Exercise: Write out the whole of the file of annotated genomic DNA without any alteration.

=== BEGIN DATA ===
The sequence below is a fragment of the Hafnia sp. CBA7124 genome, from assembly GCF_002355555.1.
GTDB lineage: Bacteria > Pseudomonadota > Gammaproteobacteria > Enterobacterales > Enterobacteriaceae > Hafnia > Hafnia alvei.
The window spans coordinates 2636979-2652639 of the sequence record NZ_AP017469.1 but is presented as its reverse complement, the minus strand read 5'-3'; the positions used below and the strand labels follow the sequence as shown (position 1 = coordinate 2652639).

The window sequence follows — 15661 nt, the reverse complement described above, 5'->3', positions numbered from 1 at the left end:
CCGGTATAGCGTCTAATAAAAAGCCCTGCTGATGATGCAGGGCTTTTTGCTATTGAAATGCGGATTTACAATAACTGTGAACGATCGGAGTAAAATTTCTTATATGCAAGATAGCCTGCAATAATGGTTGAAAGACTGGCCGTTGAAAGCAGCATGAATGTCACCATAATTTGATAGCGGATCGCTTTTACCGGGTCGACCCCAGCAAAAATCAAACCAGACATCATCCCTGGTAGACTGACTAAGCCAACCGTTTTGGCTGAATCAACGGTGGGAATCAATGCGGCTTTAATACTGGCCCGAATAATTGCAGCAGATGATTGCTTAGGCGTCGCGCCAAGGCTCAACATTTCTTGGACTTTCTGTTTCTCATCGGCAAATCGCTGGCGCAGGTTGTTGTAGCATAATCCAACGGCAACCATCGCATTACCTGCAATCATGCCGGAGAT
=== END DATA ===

The sequence below is a fragment of the Hafnia sp. CBA7124 genome, from assembly GCF_002355555.1.
GTDB lineage: Bacteria > Pseudomonadota > Gammaproteobacteria > Enterobacterales > Enterobacteriaceae > Hafnia > Hafnia alvei.
The window spans coordinates 2636979-2652639 of the sequence record NZ_AP017469.1 but is presented as its reverse complement, the minus strand read 5'-3'; the positions used below and the strand labels follow the sequence as shown (position 1 = coordinate 2652639).

The window sequence follows — 15661 nt, the reverse complement described above, 5'->3', positions numbered from 1 at the left end:
CCGGTATAGCGTCTAATAAAAAGCCCTGCTGATGATGCAGGGCTTTTTGCTATTGAAATGCGGATTTACAATAACTGTGAACGATCGGAGTAAAATTTCTTATATGCAAGATAGCCTGCAATAATGGTTGAAAGACTGGCCGTTGAAAGCAGCATGAATGTCACCATAATTTGATAGCGGATCGCTTTTACCGGGTCGACCCCAGCAAAAATCAAACCAGACATCATCCCTGGTAGACTGACTAAGCCAACCGTTTTGGCTGAATCAACGGTGGGAATCAATGCGGCTTTAATACTGGCCCGAATAATTGCAGCAGATGATTGCTTAGGCGTCGCGCCAAGGCTCAACATTTCTTGGACTTTCTGTTTCTCATCGGCAAATCGCTGGCGCAGGTTGTTGTAGCATAATCCAACGGCAACCATCGCATTACCTGCAATCATGCCGGAGAT